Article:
Like billions of others, I watched the events of September 11, 2001 unfold live on TV. In my junior year at Dunedin High School in Pinellas County, Florida, I sat in Mr. Peterson’s AP physics class and watched the second plane crash into the South Tower of the World Trade Center. And like billions of others, I knew instantly that the world had changed. I knew in my bones that this attack meant we were going to war.
In 2004, less than a year after graduating from high school, I enlisted in the U.S. Marine Corps. At my request, my contract all but guaranteed me a military occupational specialty in the infantry. I wanted to deploy to a combat zone, but my military career didn’t unfold exactly how I had planned. I never did deploy, but in the end, I still wasn’t shielded from the consequences of what was happening in Afghanistan and Iraq.
During recruit training, I was screened and selected for duty at Marine Barracks Washington, DC. This was an opportunity I was granted. Marine Barracks Washington provides ceremonial support for the National Capital Region and beyond, including State arrivals at the White House and the Pentagon, Presidential Inaugurations, Color Guards at sporting events, and the famous Sunset and Evening Parades in the summer. I had the option to either go to the fleet Marine force and do my part in the war as soon as possible, or take the prestigious posting in Washington, which would delay any deployment by at least two years. It was not an easy choice for me to make. As a Navy Junior Reserve Officers Training Corps cadet in high school, I was a member of the drill team and quite familiar with Marine Barracks Washington and its special traditions and status as the showpiece of the Marine Corps. I took the option to move to the nation’s capital and prepared to be a literal poster boy for the Corps.
In my view, the Barracks’ most critical mission and its most solemn duty is performing funerals for fallen Marines at Arlington National Cemetery. In the two years I spent marching, I personally participated in over 100 funerals, but my unit was by no means responsible for every Marine funeral between 2005-2007. Not even close. I will never forget the grief-stricken faces of the mothers, the fathers, the children, and the husbands and wives weeping amidst gardens of grass and stone. Each bundle of stars neatly folded and squeezed into the chests of those left behind for those taken from them far too soon. By age 20, I had spent many more days in a cemetery than most will spend in a lifetime.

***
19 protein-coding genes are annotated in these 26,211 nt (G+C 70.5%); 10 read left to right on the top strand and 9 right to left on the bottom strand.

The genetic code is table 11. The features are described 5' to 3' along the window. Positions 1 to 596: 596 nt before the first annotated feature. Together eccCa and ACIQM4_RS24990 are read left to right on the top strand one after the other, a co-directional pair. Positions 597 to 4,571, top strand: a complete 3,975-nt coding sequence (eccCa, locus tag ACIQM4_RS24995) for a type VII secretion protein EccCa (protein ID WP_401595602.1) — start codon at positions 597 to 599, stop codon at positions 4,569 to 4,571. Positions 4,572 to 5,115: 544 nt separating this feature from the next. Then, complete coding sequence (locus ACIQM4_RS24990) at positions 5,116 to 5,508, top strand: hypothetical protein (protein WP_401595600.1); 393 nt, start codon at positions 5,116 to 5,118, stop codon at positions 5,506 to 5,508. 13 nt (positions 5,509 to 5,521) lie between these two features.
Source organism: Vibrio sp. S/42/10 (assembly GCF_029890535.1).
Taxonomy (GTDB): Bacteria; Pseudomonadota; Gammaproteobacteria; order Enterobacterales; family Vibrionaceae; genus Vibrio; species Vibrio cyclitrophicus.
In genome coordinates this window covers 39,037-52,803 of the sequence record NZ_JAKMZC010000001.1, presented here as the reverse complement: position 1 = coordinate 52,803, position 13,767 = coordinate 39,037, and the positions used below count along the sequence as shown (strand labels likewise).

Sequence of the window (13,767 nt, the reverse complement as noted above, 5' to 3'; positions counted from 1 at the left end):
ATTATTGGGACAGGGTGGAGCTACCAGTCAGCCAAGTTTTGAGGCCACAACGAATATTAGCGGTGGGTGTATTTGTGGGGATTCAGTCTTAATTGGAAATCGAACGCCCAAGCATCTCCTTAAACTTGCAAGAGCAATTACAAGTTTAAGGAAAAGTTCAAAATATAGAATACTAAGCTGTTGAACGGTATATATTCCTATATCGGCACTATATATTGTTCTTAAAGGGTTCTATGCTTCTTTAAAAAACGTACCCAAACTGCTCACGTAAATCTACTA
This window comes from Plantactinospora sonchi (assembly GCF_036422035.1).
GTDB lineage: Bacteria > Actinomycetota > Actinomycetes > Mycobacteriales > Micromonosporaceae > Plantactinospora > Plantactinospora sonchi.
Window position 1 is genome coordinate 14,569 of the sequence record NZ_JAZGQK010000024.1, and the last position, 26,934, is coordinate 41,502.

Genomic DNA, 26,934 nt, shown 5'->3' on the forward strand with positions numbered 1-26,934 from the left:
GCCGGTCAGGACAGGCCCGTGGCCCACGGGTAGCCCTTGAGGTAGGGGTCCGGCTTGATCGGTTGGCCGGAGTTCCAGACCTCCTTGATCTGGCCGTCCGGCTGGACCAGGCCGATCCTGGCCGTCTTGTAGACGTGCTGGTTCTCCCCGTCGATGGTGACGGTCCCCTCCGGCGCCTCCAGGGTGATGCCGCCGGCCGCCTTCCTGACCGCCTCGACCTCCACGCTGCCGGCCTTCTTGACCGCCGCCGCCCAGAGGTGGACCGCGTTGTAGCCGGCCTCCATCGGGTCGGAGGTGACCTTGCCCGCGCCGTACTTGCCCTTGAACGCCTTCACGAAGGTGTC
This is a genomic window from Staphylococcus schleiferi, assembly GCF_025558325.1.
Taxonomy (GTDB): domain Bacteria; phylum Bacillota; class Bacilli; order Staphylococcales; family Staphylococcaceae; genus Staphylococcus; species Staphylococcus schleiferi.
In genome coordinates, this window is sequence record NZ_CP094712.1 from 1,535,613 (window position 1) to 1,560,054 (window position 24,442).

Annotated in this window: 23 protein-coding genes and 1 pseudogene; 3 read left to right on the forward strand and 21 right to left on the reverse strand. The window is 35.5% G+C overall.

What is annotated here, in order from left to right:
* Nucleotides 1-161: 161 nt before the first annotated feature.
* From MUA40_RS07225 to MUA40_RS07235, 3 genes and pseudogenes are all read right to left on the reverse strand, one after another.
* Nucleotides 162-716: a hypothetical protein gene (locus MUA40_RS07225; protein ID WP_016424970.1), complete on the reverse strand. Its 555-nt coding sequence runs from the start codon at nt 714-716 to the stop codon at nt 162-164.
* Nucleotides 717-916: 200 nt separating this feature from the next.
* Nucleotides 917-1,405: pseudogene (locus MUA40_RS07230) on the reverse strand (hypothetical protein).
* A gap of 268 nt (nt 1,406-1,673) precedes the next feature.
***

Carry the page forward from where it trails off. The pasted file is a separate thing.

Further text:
I never did make it to combat.
Instead, I finished my 4-year enlistment at the Barracks and moved back home to Florida to go to college on the GI Bill. I studied political science which included courses in foreign policy and international relations. I learned about the history of diplomacy and the role of humanitarian assistance and international development in achieving foreign policy objectives. I learned about the origins of terrorist organizations and the risk factors that contribute to radicalization and violent extremism. I learned about the tools we have as a society to try make the world safer — for us and for everyone else. I learned about how diplomacy and foreign aid can be used to look five, ten, twenty years down the line, to try to curb the violence and instability that often follows famine and the societal collapse that comes from public corruption and the breakdown of the rule of law. I learned more about how the world works.